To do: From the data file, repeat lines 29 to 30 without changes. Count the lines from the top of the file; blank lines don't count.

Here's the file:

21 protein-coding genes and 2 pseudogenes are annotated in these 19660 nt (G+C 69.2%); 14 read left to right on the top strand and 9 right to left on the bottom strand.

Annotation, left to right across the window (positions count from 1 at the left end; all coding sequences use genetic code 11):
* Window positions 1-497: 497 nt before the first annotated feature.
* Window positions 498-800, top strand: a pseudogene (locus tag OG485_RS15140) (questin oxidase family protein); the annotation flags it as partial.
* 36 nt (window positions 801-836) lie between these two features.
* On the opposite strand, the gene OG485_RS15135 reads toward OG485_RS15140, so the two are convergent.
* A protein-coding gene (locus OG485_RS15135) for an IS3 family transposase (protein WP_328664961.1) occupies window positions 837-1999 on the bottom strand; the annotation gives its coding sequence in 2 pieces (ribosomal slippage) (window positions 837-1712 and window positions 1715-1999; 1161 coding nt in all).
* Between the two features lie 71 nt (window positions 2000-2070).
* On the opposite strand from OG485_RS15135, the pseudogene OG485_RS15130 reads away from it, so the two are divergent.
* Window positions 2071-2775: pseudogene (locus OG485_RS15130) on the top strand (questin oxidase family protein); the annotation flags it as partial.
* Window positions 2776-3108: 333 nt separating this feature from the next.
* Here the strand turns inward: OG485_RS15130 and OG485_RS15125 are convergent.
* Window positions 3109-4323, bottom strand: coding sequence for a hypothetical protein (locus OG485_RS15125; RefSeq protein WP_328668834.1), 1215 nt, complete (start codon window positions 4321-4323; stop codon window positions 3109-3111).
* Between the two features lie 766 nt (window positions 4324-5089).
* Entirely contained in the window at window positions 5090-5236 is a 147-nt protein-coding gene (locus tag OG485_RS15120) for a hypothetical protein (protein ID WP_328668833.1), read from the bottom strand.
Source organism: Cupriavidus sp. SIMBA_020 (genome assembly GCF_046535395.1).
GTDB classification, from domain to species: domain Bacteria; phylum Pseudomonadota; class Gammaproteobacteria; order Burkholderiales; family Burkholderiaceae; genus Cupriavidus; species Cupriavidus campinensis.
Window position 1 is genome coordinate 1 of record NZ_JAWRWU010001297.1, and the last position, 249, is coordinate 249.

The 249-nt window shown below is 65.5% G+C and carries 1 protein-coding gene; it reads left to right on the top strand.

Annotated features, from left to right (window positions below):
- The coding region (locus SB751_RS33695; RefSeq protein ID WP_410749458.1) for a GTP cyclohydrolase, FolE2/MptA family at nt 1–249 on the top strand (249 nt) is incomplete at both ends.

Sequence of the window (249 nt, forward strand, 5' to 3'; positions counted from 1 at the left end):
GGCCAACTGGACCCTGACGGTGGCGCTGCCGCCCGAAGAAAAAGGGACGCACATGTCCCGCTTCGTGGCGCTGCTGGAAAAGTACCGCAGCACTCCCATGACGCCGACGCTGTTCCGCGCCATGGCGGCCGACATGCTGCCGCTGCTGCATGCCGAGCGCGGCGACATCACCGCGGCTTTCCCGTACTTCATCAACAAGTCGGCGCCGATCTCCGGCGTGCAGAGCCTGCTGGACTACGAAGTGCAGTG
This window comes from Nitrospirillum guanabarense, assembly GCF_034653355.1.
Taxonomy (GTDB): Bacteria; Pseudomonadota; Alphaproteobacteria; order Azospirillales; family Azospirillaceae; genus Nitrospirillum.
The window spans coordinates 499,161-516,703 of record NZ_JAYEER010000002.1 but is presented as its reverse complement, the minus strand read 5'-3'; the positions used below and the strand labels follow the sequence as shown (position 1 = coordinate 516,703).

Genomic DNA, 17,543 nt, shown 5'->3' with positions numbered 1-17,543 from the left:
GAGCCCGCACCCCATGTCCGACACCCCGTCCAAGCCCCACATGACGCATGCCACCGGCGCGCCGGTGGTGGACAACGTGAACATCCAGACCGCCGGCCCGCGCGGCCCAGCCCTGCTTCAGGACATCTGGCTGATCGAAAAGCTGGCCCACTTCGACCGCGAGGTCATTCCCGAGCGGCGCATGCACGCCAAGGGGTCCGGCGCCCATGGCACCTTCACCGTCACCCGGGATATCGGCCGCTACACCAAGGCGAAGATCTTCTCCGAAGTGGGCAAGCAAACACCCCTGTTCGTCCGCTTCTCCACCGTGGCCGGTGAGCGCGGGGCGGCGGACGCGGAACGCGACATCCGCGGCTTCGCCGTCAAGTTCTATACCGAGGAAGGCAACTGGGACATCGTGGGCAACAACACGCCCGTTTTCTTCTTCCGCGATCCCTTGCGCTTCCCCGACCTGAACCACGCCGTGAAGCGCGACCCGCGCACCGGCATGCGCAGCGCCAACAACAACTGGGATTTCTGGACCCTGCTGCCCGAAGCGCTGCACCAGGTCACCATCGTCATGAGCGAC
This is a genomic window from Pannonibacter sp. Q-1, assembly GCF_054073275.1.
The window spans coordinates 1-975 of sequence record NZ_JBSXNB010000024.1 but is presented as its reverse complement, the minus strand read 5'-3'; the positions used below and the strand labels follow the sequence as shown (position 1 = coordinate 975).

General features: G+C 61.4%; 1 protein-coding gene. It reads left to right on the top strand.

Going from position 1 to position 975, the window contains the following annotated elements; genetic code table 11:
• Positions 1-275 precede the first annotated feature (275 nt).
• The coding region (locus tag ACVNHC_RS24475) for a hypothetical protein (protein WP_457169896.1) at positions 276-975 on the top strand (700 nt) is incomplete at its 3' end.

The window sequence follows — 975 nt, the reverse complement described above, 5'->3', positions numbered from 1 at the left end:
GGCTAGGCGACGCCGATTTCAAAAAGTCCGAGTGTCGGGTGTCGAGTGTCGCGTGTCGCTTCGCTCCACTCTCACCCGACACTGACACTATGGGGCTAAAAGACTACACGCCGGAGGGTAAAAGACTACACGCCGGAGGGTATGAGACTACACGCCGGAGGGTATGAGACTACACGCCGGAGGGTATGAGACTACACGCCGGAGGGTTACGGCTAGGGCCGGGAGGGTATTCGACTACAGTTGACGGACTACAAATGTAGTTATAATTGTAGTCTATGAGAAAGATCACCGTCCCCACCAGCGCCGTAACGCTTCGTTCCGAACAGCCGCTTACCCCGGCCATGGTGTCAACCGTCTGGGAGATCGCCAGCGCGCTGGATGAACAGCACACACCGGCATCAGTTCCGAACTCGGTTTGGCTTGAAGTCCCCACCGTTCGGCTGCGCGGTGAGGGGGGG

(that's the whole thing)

This is a genomic window from Pannonibacter sp. Q-1, assembly GCF_054073275.1.
The window spans coordinates 1-975 of sequence record NZ_JBSXNB010000024.1 but is presented as its reverse complement, the minus strand read 5'-3'; the positions used below and the strand labels follow the sequence as shown (position 1 = coordinate 975).